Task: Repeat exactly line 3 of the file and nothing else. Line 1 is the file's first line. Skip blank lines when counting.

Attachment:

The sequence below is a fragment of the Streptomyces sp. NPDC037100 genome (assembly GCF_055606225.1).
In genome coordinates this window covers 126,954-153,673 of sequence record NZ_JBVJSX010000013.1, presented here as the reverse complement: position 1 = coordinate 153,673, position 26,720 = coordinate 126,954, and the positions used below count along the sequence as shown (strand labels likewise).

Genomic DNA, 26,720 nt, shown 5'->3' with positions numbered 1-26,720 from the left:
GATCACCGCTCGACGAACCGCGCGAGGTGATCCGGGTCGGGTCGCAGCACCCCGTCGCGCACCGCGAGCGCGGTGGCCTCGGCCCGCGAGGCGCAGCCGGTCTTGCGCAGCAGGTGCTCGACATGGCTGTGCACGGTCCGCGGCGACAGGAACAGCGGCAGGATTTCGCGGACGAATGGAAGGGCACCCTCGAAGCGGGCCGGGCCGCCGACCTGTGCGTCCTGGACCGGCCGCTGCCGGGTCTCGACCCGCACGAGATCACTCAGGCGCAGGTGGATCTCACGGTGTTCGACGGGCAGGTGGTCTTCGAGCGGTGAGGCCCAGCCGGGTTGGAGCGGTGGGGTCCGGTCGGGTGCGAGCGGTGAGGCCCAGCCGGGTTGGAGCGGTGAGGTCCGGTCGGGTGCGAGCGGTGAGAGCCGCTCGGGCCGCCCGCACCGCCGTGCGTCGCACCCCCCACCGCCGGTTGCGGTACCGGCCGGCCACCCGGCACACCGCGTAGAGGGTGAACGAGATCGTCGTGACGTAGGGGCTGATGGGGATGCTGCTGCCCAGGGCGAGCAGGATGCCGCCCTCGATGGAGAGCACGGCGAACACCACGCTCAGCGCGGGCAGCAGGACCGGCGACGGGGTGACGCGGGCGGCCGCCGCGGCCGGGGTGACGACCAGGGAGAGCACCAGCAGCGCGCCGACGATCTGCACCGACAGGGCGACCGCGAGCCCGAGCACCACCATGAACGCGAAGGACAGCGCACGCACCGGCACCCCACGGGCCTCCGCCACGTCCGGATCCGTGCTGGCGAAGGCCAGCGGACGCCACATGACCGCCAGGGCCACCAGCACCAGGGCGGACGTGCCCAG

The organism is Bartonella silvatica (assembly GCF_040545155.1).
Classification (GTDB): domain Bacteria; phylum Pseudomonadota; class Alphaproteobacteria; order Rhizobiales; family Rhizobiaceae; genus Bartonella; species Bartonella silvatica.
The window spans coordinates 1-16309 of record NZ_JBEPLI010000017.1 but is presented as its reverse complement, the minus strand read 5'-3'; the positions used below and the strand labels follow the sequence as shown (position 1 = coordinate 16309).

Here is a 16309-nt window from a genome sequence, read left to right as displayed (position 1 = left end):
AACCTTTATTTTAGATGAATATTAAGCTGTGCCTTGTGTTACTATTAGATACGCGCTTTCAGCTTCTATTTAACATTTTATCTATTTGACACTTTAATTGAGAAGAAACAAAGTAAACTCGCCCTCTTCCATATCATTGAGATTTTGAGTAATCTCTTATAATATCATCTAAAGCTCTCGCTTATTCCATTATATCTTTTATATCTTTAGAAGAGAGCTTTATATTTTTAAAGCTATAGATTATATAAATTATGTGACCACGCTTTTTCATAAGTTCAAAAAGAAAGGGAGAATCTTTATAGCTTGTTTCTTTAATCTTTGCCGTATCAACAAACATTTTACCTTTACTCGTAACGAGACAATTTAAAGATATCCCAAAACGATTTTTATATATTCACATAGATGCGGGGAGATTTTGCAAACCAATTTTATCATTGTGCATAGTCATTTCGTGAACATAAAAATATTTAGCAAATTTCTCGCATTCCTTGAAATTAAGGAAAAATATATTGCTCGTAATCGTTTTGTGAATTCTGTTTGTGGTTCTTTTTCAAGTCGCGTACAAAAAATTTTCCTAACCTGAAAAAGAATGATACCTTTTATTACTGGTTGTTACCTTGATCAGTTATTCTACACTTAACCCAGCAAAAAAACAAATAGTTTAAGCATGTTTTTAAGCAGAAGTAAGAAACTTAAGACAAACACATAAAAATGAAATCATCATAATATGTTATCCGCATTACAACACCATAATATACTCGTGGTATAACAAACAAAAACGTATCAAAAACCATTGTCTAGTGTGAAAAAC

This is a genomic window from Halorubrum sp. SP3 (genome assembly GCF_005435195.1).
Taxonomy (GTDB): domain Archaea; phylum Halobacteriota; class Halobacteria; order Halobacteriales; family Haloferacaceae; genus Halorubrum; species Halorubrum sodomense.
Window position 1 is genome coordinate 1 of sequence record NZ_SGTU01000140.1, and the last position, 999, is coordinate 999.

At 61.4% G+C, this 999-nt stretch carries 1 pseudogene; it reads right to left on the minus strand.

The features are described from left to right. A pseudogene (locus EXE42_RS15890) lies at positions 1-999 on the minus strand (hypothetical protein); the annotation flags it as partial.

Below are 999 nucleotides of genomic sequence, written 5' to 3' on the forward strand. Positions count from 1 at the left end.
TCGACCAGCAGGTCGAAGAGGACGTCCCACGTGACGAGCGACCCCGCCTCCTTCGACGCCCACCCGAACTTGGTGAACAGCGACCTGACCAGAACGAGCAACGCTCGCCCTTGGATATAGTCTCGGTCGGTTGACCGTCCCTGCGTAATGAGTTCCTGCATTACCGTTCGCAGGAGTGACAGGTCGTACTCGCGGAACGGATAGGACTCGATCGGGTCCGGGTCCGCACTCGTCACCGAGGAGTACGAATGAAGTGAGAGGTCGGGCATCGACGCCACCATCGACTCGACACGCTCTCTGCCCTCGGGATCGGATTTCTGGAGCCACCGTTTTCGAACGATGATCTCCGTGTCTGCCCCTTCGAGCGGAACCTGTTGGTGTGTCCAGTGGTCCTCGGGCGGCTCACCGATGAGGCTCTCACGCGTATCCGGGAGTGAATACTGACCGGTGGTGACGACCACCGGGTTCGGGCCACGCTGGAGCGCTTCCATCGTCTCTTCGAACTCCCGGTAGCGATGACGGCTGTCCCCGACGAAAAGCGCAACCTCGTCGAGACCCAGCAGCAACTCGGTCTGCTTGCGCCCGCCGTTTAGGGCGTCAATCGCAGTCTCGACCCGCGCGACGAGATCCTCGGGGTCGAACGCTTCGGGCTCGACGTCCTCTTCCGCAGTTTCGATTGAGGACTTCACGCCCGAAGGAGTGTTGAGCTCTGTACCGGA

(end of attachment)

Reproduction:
Genomic DNA, 26,720 nt, shown 5'->3' with positions numbered 1-26,720 from the left: